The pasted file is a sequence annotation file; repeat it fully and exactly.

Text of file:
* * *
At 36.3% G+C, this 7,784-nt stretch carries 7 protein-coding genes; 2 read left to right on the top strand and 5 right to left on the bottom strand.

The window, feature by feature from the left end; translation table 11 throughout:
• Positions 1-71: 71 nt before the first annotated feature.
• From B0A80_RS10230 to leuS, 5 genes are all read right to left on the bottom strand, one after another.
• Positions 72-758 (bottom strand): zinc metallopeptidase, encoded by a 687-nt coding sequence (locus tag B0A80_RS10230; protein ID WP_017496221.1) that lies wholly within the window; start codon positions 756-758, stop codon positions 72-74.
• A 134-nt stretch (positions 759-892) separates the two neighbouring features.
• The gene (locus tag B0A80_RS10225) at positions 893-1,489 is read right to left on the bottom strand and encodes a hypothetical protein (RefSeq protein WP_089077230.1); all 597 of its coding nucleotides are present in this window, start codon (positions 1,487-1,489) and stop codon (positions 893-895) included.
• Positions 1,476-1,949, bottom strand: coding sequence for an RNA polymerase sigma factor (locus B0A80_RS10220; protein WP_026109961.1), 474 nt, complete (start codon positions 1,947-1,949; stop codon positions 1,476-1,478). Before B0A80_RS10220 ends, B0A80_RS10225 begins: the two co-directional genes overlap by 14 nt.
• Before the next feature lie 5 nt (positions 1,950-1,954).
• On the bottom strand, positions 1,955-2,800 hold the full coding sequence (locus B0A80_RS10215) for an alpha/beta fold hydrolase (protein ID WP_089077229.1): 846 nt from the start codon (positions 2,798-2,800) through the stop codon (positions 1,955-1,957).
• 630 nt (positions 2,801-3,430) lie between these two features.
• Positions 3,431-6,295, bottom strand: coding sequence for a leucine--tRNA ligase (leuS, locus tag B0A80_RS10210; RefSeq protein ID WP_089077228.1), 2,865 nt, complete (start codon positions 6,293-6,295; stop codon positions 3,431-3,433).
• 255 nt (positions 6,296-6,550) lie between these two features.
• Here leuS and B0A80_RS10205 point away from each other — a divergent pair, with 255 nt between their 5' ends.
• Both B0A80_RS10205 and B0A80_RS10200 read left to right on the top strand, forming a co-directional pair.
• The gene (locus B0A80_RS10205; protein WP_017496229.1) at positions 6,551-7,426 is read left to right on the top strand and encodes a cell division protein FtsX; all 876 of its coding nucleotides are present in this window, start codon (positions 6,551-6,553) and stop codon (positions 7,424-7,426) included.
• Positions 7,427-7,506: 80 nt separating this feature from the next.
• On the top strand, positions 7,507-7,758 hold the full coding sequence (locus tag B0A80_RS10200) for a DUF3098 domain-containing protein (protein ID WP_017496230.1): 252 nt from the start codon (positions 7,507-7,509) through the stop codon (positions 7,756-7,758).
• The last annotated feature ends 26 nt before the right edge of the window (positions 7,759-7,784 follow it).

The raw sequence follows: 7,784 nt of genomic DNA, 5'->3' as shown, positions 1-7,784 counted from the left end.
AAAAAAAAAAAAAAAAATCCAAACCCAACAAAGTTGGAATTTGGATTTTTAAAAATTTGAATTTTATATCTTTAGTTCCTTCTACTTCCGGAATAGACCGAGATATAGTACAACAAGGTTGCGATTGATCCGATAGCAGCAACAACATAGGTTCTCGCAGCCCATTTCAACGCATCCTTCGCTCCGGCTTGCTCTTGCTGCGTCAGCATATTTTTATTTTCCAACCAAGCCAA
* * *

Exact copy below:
At 36.3% G+C, this 7,784-nt stretch carries 7 protein-coding genes; 2 read left to right on the top strand and 5 right to left on the bottom strand.

The window, feature by feature from the left end; translation table 11 throughout:
• Positions 1-71: 71 nt before the first annotated feature.
• From B0A80_RS10230 to leuS, 5 genes are all read right to left on the bottom strand, one after another.
• Positions 72-758 (bottom strand): zinc metallopeptidase, encoded by a 687-nt coding sequence (locus tag B0A80_RS10230; protein ID WP_017496221.1) that lies wholly within the window; start codon positions 756-758, stop codon positions 72-74.
• A 134-nt stretch (positions 759-892) separates the two neighbouring features.
• The gene (locus tag B0A80_RS10225) at positions 893-1,489 is read right to left on the bottom strand and encodes a hypothetical protein (RefSeq protein WP_089077230.1); all 597 of its coding nucleotides are present in this window, start codon (positions 1,487-1,489) and stop codon (positions 893-895) included.
• Positions 1,476-1,949, bottom strand: coding sequence for an RNA polymerase sigma factor (locus B0A80_RS10220; protein WP_026109961.1), 474 nt, complete (start codon positions 1,947-1,949; stop codon positions 1,476-1,478). Before B0A80_RS10220 ends, B0A80_RS10225 begins: the two co-directional genes overlap by 14 nt.
• Before the next feature lie 5 nt (positions 1,950-1,954).
• On the bottom strand, positions 1,955-2,800 hold the full coding sequence (locus B0A80_RS10215) for an alpha/beta fold hydrolase (protein ID WP_089077229.1): 846 nt from the start codon (positions 2,798-2,800) through the stop codon (positions 1,955-1,957).
• 630 nt (positions 2,801-3,430) lie between these two features.
• Positions 3,431-6,295, bottom strand: coding sequence for a leucine--tRNA ligase (leuS, locus tag B0A80_RS10210; RefSeq protein ID WP_089077228.1), 2,865 nt, complete (start codon positions 6,293-6,295; stop codon positions 3,431-3,433).
• 255 nt (positions 6,296-6,550) lie between these two features.
• Here leuS and B0A80_RS10205 point away from each other — a divergent pair, with 255 nt between their 5' ends.
• Both B0A80_RS10205 and B0A80_RS10200 read left to right on the top strand, forming a co-directional pair.
• The gene (locus B0A80_RS10205; protein WP_017496229.1) at positions 6,551-7,426 is read left to right on the top strand and encodes a cell division protein FtsX; all 876 of its coding nucleotides are present in this window, start codon (positions 6,551-6,553) and stop codon (positions 7,424-7,426) included.
• Positions 7,427-7,506: 80 nt separating this feature from the next.
• On the top strand, positions 7,507-7,758 hold the full coding sequence (locus tag B0A80_RS10200) for a DUF3098 domain-containing protein (protein ID WP_017496230.1): 252 nt from the start codon (positions 7,507-7,509) through the stop codon (positions 7,756-7,758).
• The last annotated feature ends 26 nt before the right edge of the window (positions 7,759-7,784 follow it).

The raw sequence follows: 7,784 nt of genomic DNA, 5'->3' as shown, positions 1-7,784 counted from the left end.
AAAAAAAAAAAAAAAAATCCAAACCCAACAAAGTTGGAATTTGGATTTTTAAAAATTTGAATTTTATATCTTTAGTTCCTTCTACTTCCGGAATAGACCGAGATATAGTACAACAAGGTTGCGATTGATCCGATAGCAGCAACAACATAGGTTCTCGCAGCCCATTTCAACGCATCCTTCGCTCCGGCTTGCTCTTGCTGCGTCAGCATATTTTTATTTTCCAACCAAGCCAA